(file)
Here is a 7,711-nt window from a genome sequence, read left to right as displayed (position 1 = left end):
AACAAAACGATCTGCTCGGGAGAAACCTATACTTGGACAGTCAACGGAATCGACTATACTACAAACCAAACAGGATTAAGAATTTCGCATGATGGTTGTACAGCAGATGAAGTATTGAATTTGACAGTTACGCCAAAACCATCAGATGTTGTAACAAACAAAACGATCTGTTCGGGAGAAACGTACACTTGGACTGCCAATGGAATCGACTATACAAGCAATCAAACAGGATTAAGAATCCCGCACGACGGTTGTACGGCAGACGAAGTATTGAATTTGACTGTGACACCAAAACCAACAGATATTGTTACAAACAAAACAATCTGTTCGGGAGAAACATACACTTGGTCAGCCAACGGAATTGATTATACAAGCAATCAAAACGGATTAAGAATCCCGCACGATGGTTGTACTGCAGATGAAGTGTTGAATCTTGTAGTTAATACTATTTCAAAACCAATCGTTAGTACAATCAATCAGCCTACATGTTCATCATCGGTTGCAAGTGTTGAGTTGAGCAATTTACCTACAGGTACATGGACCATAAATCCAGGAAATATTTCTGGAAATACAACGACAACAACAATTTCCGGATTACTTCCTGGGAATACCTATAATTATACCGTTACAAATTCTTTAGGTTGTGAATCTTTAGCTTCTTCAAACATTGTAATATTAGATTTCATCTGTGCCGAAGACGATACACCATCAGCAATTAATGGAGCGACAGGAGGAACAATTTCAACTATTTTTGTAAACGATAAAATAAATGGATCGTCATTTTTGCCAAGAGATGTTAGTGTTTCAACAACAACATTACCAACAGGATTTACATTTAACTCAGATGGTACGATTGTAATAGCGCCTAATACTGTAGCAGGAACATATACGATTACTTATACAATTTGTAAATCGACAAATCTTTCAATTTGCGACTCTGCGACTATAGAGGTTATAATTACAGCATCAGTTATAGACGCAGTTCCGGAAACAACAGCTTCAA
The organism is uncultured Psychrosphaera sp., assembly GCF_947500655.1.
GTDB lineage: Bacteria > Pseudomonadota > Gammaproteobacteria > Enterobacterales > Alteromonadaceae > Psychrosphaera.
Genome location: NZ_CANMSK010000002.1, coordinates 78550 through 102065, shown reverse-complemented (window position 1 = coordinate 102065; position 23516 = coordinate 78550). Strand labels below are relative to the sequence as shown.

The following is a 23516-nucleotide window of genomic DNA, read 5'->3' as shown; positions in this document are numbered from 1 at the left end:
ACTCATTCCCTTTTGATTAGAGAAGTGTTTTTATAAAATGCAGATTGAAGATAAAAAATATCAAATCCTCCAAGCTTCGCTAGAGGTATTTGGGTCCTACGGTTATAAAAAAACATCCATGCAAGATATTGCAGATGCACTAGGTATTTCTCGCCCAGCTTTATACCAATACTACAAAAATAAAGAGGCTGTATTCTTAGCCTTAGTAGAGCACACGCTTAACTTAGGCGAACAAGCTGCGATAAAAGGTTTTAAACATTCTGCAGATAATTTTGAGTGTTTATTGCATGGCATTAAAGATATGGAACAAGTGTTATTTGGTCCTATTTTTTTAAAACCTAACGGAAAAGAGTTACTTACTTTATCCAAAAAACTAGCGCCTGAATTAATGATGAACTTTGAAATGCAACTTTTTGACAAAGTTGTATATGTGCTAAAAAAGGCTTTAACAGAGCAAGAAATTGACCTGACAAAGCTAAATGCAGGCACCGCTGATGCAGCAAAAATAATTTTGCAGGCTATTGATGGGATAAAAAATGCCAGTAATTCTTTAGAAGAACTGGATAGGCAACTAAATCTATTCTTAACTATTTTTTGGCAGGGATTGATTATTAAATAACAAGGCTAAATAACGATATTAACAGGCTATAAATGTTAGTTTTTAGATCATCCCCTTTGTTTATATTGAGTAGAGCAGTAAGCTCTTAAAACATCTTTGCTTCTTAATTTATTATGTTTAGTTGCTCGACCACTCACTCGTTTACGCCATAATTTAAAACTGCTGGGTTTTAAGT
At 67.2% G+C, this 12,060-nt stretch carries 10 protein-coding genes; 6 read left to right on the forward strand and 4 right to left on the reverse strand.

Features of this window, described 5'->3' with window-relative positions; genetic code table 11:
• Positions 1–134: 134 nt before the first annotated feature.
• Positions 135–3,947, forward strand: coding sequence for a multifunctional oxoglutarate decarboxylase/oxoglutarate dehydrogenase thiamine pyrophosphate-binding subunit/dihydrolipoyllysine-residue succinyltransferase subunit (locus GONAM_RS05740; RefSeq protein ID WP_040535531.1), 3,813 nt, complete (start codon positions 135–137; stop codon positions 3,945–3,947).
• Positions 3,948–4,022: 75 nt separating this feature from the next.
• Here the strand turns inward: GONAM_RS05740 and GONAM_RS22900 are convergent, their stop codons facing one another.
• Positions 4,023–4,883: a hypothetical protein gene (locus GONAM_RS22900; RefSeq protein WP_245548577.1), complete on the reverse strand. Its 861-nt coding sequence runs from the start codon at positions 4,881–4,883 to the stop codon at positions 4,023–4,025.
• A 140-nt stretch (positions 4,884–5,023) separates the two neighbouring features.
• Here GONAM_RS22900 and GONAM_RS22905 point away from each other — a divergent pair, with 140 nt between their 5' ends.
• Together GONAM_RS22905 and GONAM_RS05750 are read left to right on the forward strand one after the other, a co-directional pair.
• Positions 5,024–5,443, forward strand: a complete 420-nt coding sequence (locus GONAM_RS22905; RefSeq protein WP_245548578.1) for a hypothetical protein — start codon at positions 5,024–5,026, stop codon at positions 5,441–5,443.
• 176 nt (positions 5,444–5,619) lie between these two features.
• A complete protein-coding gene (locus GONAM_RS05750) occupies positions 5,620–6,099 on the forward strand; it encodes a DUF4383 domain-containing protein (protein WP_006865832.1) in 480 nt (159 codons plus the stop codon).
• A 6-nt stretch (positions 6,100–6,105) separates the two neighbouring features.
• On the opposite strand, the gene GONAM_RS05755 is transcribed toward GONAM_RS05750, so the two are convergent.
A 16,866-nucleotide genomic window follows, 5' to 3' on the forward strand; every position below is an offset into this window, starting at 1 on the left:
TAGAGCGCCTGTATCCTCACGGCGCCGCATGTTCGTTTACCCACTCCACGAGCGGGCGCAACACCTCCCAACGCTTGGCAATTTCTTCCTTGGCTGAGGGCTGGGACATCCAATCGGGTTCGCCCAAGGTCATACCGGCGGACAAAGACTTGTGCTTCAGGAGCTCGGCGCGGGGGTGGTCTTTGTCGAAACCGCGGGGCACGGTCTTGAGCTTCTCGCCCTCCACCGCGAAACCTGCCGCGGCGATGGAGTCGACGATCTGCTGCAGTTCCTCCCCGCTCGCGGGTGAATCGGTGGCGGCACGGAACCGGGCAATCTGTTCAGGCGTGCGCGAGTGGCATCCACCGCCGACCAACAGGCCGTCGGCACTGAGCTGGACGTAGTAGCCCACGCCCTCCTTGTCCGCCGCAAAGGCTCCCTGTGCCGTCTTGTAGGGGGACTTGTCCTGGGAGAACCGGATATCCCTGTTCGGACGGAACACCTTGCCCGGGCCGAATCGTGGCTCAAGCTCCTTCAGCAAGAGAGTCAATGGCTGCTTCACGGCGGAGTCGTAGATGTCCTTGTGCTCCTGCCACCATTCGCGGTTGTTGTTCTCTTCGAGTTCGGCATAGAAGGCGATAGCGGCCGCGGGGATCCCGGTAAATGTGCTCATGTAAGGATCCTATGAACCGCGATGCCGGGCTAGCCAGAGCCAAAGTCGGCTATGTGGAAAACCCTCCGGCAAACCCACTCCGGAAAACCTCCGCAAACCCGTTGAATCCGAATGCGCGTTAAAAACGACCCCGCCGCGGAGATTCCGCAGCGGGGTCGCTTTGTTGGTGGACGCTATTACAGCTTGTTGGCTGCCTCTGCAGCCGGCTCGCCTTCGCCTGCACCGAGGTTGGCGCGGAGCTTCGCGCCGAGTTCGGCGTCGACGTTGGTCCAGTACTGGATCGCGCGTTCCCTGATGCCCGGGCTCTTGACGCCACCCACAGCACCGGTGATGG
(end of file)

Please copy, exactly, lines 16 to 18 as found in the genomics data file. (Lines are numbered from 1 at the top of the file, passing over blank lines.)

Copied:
• Here GONAM_RS22900 and GONAM_RS22905 point away from each other — a divergent pair, with 140 nt between their 5' ends.
• Together GONAM_RS22905 and GONAM_RS05750 are read left to right on the forward strand one after the other, a co-directional pair.
• Positions 5,024–5,443, forward strand: a complete 420-nt coding sequence (locus GONAM_RS22905; RefSeq protein WP_245548578.1) for a hypothetical protein — start codon at positions 5,024–5,026, stop codon at positions 5,441–5,443.